České Budějovice

Ceske Budejovice

České Budějovice (German: Budweis or Böhmisch Budweis; sometimes referred to as Budweis in English) is a statutory city in the Czech Republic. It is the largest city in the South Bohemian Region as well as its political and commercial capital, the seat of the Roman Catholic Diocese of České Budějovice, the University of South Bohemia, and the Academy of Sciences. It is located in the center of a valley of the Vltava River, at the confluence with the Malše. České Budějovice, which is located in the historical province of Bohemia, is not to be confused with Moravské Budějovice in Moravia.

The city was founded by Hirzo, a knight of King Ottokar II of Bohemia and was granted its municipal charter in 1265. The royal city was created as a platform of the king’s power in South Bohemia and to counterbalance the powerful noble House of Rosenberg, which finally became extinct in 1611.

In 1341 King John of Bohemia accorded permission to Jewish families to reside within the Budweis walls and a first synagogue was erected in 1380, however several pogroms occurred in the late 15th and early 16th century. Since the Hussite Wars, the city was traditionally a bulwark of the Catholic Church during the long-lasting religious conflicts in the Kingdom of Bohemia. A part of the Habsburg Monarchy from 1526, Budweis remained a loyal supporter of Emperor Ferdinand II in the Thirty Years’ War. In 1762 the Piarists established a gymnasium here and Emperor Joseph II founded the Budweis diocese in 1785. In 1847 the production of Koh-i-Noor Hardtmuth pencils was relocated from Vienna to Budweis.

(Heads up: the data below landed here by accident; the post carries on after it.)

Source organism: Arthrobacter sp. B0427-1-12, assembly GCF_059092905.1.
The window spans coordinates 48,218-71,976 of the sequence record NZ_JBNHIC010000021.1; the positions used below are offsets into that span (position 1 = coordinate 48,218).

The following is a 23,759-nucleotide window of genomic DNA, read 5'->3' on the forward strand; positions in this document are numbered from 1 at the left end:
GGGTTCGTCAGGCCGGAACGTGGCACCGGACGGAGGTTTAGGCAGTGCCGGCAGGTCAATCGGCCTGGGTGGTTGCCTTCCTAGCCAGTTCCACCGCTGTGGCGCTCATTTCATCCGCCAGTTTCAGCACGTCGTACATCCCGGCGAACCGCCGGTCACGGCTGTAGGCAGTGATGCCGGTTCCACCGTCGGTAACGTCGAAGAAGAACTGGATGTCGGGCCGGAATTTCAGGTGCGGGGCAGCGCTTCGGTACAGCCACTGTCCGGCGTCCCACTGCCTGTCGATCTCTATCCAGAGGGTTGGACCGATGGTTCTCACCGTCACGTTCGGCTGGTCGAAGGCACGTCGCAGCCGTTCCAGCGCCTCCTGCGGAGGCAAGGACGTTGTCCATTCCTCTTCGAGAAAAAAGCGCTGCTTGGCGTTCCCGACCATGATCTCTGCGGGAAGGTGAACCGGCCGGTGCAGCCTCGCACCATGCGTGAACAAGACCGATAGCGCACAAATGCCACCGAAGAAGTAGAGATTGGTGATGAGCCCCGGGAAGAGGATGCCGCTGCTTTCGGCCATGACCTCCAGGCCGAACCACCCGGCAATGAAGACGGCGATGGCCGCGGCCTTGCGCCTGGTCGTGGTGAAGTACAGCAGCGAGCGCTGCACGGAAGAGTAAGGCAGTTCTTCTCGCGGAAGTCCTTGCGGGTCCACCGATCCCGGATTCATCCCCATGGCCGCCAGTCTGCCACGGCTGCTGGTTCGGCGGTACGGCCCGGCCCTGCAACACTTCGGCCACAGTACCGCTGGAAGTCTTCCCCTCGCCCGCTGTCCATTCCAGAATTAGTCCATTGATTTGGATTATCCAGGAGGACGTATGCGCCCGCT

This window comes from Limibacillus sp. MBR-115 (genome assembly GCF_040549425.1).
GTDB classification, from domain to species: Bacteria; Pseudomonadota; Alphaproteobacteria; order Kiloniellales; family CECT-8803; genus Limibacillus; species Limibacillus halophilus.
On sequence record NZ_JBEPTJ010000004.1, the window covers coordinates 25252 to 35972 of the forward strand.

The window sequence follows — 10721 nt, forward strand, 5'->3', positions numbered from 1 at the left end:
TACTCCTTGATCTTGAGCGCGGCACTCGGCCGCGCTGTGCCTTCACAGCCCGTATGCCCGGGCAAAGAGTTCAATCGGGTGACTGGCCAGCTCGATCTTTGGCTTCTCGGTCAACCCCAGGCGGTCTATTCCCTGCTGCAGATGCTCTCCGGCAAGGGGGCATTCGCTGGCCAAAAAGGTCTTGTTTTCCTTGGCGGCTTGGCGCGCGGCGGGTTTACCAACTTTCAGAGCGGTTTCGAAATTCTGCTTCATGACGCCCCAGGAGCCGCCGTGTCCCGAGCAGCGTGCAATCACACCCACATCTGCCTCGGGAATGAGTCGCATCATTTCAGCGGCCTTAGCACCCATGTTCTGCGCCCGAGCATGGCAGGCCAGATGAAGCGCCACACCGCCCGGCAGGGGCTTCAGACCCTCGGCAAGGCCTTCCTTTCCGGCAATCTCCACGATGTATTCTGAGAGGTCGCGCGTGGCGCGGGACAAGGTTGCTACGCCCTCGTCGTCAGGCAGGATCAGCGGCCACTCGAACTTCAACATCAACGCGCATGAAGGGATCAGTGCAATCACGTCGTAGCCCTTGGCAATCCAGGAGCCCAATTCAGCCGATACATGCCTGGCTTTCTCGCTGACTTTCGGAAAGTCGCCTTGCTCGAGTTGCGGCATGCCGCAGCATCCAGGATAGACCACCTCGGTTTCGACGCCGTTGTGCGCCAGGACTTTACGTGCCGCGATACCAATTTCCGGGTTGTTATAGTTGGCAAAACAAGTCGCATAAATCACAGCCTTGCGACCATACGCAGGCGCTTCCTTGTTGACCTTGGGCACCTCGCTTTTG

Budějovice has long been well known for the beer brewed there since the 13th century. For a time the town was the imperial brewery for the Holy Roman Emperor, and Budweiser Bier (i.e. beer from Budweis) became,[3] along with Pilsner from Plzeň, one of the best-known lagers. Brewing remains a major industry.

The largest brewery, founded in 1895, is “Pivovar Budějovický Budvar” (Budweiser Budvar Brewery) which has legal rights to market its beer under the “Budweiser” brand name in much of Europe. The same product is also sold elsewhere under the names “Budvar” and “Czechvar” due to legal disagreements with Anheuser-Busch over the Budweiser brand. The American lager was originally brewed as an imitation of the famous Bohemian original, but over time has developed its own identity and attained remarkable commercial success. Anheuser-Busch has made offers to buy out the Czech brewing company in order to secure global rights to the name “Budweiser”, but the Czech government has refused all such offers, regarding the Czech Budweiser name as a matter of national pride.